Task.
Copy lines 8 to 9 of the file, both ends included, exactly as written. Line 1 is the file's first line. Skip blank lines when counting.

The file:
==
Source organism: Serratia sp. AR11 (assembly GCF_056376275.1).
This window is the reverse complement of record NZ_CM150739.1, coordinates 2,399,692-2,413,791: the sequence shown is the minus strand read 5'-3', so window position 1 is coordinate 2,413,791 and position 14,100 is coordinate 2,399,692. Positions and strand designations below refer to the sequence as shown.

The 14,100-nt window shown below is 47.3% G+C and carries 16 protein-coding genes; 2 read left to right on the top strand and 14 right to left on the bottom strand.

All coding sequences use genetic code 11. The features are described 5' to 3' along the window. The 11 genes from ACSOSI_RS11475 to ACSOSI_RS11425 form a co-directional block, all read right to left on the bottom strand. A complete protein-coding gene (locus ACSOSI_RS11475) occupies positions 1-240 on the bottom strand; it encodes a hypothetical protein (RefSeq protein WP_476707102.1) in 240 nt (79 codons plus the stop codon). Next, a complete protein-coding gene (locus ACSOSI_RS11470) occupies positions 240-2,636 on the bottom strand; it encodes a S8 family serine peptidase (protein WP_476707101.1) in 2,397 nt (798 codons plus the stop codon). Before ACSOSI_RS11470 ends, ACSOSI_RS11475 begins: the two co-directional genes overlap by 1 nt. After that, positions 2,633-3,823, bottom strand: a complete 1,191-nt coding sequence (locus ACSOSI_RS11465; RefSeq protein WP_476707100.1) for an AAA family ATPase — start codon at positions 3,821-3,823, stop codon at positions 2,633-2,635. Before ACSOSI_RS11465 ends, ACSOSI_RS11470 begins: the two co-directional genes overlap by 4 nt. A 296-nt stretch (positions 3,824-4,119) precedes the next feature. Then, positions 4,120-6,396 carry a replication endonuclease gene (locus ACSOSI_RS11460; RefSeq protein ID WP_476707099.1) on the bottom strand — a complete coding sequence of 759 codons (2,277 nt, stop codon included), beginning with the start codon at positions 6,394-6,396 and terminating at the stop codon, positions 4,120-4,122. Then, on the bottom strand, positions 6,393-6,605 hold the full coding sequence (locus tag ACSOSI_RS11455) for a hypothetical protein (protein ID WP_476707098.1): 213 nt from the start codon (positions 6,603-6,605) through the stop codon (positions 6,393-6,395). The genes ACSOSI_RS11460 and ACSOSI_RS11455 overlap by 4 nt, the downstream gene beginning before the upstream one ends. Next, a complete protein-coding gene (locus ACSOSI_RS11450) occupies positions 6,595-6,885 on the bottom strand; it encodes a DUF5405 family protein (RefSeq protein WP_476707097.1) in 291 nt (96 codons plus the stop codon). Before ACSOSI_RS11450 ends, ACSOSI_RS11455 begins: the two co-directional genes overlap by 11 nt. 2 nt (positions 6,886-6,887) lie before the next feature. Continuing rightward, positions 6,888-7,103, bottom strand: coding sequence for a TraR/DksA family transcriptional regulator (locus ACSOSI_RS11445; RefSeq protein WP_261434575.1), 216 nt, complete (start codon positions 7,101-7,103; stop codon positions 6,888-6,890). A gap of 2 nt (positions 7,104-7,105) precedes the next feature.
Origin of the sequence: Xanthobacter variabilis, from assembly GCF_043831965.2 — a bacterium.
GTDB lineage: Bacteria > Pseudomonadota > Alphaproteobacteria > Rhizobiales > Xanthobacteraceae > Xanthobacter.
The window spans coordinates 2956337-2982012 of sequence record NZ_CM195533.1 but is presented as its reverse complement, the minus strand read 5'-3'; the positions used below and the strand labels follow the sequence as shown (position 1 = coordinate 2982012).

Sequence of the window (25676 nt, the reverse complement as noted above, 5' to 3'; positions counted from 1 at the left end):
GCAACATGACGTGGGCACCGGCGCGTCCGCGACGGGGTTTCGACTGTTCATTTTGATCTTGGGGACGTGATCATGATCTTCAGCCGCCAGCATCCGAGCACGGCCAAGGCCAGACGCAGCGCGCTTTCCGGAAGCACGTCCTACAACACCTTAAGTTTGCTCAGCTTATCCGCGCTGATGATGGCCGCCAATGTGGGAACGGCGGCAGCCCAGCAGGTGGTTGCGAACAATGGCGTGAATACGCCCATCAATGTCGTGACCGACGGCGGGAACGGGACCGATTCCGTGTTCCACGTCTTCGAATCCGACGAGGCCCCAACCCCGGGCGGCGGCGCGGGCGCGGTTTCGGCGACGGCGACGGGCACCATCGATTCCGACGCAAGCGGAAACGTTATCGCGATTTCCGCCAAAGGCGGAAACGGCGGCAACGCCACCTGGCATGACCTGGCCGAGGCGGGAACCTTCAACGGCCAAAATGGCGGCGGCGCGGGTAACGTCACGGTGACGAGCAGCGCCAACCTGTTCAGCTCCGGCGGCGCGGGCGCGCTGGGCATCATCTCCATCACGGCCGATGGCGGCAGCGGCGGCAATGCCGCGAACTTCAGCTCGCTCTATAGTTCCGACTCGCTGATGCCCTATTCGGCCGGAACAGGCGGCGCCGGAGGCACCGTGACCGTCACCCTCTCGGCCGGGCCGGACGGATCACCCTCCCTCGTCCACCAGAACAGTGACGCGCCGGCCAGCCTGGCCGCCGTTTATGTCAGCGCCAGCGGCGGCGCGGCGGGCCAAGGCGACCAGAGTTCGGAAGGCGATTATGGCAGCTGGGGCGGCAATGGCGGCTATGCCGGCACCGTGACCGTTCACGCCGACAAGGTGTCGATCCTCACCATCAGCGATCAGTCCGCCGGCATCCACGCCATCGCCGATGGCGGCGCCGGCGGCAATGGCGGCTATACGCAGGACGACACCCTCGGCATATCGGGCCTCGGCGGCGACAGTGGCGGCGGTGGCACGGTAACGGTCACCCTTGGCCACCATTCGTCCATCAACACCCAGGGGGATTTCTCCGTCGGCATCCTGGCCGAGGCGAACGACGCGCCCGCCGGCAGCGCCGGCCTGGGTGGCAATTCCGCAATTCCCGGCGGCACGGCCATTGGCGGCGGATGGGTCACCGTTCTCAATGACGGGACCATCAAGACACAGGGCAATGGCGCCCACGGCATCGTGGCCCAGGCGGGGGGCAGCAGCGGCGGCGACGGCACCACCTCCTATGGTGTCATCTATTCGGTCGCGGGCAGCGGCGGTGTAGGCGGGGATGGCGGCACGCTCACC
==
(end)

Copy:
Sequence of the window (25676 nt, the reverse complement as noted above, 5' to 3'; positions counted from 1 at the left end):
GCAACATGACGTGGGCACCGGCGCGTCCGCGACGGGGTTTCGACTGTTCATTTTGATCTTGGGGACGTGATCATGATCTTCAGCCGCCAGCATCCGAGCACGGCCAAGGCCAGACGCAGCGCGCTTTCCGGAAGCACGTCCTACAACACCTTAAGTTTGCTCAGCTTATCCGCGCTGATGATGGCCGCCAATGTGGGAACGGCGGCAGCCCAGCAGGTGGTTGCGAACAATGGCGTGAATACGCCCATCAATGTCGTGACCGACGGCGGGAACGGGACCGATTCCGTGTTCCACGTCTTCGAATCCGACGAGGCCCCAACCCCGGGCGGCGGCGCGGGCGCGGTTTCGGCGACGGCGACGGGCACCATCGATTCCGACGCAAGCGGAAACGTTATCGCGATTTCCGCCAAAGGCGGAAACGGCGGCAACGCCACCTGGCATGACCTGGCCGAGGCGGGAACCTTCAACGGCCAAAATGGCGGCGGCGCGGGTAACGTCACGGTGACGAGCAGCGCCAACCTGTTCAGCTCCGGCGGCGCGGGCGCGCTGGGCATCATCTCCATCACGGCCGATGGCGGCAGCGGCGGCAATGCCGCGAACTTCAGCTCGCTCTATAGTTCCGACTCGCTGATGCCCTATTCGGCCGGAACAGGCGGCGCCGGAGGCACCGTGACCGTCACCCTCTCGGCCGGGCCGGACGGATCACCCTCCCTCGTCCACCAGAACAGTGACGCGCCGGCCAGCCTGGCCGCCGTTTATGTCAGCGCCAGCGGCGGCGCGGCGGGCCAAGGCGACCAGAGTTCGGAAGGCGATTATGGCAGCTGGGGCGGCAATGGCGGCTATGCCGGCACCGTGACCGTTCACGCCGACAAGGTGTCGATCCTCACCATCAGCGATCAGTCCGCCGGCATCCACGCCATCGCCGATGGCGGCGCCGGCGGCAATGGCGGCTATACGCAGGACGACACCCTCGGCATATCGGGCCTCGGCGGCGACAGTGGCGGCGGTGGCACGGTAACGGTCACCCTTGGCCACCATTCGTCCATCAACACCCAGGGGGATTTCTCCGTCGGCATCCTGGCCGAGGCGAACGACGCGCCCGCCGGCAGCGCCGGCCTGGGTGGCAATTCCGCAATTCCCGGCGGCACGGCCATTGGCGGCGGATGGGTCACCGTTCTCAATGACGGGACCATCAAGACACAGGGCAATGGCGCCCACGGCATCGTGGCCCAGGCGGGGGGCAGCAGCGGCGGCGACGGCACCACCTCCTATGGTGTCATCTATTCGGTCGCGGGCAGCGGCGGTGTAGGCGGGGATGGCGGCACGCTCACC